When I was kid, when we thought someone was overreacting, we used to say “don’t make a Federal case out of it!” Maybe people still say this, but I haven’t heard it in a while. I suspect that it went into the Museum of Way-Historical Sayings. Still, I’m sure you get the idea: If the Federal Government is involved, it’s a big deal.

I thought of this expression this morning when I read an article in The Wall Street Journal. There is quite a battle going on over an attempt to make mortgage-disclosure documents easier to understand. On the one side, we find our Federal Government in the persons of Elizabeth Warren and Treasury Secretary Timothy Geithner. On the other side, you find the mortgage industry (or at least a big chunk of it — the article could have offered some more details IMHO).

Now if you’ve ever taken out a mortgage, you know that the documentation you received was close to the polar opposite of “easy to understand.” You may have thought (as I did) that the difficulty stemmed from a failed attempt by lawyers and bankers to communicate effectively. But apparently not! (Or at least that’s not the only reason — I’m pretty sure that most lawyers don’t have John Grisham potential).

But no, says The Journal, there is another reason these forms are so confusing. Apparently, “The mortgage industry has in the past objected to the level of disclosure that regulators wanted, including more information about the fees paid to brokers.” So if I’m reading this correctly (and I would urge you to read the article for yourself), some bankers think that making it hard for customers to understand the terms of a mortgage (especially the fees they pay and whether or not they qualified for a lower rate) is a good thing.

In the short term, that may be right. There’s obviously a benefit to the bank in charging customers higher rates and/or getting more fee income from them. But in the longer term, it’s costing banks hundreds of millions of dollars in lost income from customers who do not buy another product from them, buy products from their competitors, and don’t recommend them (or recommend that others not use them). We wrote a report not long ago that models that loss. Megan Burns is updating both the model and the data in that report for a new report that will be out in a few weeks. Turns out the numbers look similar — we’re still talking about hundreds of millions of dollars of lost revenue as a result of poor customer experience.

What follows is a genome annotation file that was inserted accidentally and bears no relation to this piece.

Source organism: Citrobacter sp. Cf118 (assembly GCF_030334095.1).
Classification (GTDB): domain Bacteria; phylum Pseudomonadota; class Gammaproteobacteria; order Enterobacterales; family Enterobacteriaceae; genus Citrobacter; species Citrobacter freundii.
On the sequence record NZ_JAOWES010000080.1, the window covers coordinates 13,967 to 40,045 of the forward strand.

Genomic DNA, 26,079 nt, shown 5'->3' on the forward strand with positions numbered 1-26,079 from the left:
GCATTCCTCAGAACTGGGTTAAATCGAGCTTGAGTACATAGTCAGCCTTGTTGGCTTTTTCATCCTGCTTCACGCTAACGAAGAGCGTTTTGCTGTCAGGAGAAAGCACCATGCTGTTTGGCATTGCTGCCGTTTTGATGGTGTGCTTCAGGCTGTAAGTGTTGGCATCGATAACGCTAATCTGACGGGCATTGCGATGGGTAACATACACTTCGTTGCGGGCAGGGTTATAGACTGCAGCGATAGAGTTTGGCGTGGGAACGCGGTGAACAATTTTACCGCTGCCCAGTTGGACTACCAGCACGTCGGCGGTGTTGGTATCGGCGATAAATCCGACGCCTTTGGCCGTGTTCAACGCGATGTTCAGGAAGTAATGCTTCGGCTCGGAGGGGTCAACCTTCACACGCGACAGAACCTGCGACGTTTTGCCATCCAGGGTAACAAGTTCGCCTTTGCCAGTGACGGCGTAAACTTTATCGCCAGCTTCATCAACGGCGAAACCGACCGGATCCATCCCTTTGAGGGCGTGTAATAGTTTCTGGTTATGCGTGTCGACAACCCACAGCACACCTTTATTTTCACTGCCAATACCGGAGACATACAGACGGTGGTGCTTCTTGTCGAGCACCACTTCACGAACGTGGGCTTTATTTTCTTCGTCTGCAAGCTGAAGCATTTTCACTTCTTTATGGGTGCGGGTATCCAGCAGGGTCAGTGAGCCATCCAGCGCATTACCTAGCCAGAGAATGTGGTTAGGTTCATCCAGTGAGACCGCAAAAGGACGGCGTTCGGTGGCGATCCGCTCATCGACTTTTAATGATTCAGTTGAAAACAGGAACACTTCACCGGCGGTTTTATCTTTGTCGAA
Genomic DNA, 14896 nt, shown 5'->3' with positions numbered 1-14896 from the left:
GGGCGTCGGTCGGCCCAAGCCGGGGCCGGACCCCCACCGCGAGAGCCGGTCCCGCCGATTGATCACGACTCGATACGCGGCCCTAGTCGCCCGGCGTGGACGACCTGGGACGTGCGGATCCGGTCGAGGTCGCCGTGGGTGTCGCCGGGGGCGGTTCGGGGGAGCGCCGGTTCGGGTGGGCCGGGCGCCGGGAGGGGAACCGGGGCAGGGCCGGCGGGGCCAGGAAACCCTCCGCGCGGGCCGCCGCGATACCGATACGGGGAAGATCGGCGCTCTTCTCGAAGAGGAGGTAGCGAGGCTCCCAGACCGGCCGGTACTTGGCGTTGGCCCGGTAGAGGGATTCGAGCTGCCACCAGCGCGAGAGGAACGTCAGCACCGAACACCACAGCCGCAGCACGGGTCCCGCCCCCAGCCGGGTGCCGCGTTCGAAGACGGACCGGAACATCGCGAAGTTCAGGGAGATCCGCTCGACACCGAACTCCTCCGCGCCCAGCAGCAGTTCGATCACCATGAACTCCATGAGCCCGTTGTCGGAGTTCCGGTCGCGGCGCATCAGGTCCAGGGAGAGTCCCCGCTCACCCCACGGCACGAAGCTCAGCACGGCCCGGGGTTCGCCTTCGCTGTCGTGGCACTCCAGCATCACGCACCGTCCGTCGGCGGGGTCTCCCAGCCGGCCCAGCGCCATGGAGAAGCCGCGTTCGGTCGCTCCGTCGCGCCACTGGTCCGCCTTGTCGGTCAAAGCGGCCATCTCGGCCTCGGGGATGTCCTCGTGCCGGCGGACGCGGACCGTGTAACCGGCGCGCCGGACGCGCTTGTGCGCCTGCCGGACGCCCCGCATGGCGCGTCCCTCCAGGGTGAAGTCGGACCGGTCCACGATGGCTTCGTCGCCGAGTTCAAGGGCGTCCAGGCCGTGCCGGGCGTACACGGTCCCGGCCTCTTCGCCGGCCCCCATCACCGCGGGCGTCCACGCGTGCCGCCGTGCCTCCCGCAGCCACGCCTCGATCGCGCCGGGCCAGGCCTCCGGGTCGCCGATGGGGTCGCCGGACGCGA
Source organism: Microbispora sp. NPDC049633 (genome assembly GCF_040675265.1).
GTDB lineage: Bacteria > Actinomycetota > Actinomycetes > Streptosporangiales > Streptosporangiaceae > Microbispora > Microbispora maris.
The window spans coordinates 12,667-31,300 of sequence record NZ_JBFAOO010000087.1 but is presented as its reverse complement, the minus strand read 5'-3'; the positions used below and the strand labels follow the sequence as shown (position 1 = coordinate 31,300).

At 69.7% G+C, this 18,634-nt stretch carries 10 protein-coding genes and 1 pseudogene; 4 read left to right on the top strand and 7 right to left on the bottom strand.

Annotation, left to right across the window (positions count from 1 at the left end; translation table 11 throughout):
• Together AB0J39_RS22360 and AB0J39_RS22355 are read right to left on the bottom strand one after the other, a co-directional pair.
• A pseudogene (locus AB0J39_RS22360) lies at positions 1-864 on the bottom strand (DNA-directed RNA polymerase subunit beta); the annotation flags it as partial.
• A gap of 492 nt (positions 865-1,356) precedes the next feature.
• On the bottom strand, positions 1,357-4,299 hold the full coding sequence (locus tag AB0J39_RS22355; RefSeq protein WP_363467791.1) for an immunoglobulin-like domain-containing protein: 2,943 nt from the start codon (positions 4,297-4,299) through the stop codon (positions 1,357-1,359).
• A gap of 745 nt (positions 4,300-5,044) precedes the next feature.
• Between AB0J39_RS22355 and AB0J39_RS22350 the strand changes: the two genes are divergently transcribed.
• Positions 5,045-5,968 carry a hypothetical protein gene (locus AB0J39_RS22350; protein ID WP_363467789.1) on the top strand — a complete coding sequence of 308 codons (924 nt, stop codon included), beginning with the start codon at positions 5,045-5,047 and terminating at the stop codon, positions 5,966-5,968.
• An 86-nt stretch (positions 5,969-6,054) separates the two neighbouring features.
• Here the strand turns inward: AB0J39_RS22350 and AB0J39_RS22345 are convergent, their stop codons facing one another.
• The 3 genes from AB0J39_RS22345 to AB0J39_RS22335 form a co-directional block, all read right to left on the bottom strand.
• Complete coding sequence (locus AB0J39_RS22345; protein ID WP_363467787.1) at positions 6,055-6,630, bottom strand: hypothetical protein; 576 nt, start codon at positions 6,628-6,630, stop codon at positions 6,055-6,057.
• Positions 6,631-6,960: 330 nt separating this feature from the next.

So what’s going on? Bank customers are unhappy because these hard-to-use forms damage customer experience in a very clear way. You can see it by considering the classic customer experience pyramid, which says that to meet customer needs, experiences should be useful, usable, and desirable. At Forrester, we attempt to make this model measurable and actionable with our Customer Experience Index, which surveys customers of companies and asks them how well the firm met their needs (was useful), how easy it was to do business with the firm (usable), and whether or not they enjoyed doing business with the firm (desirable). 

The results show that, on average, banks don’t do a very good job at customer experience. But even more interesting is the fact that there is a huge spread between the banks that are best at customer experience and the ones that are worst. At the top of the ratings we see credit unions — and boy, are they happy about that! Compared with customers of local or regional banks, credit union customers tend to own more financial products and are more likely to bank, view statements, and pay bills online. Credit union customers are also the most likely to buy more financial products in the future. All of that boosts the bottom line. In other words, I’m not talking about idealism here (“be user friendly!”); I’m talking about revenue and profitability (“make money!”).

I did find some good news at the end of The Journal article. And it’s good news for both bank customers (who would prefer to be able to understand the loans they take out) and banks (that would like to see their customers buy more of their products and say nice things about them). Apparently one of the big reasons the mortgage industry opposed simplifying disclosure forms went away as a result of the recent financial overhaul (i.e., a practice lenders didn’t want people to know about is now banned).

So maybe, just maybe, more banks will start competing through superior customer service now that some of their old methods of making money aren’t available — or in some cases, stopped working. I certainly hope so: I’ve already seen some of them moving in this direction, and there are certainly some good examples out there to help others learn and then profit.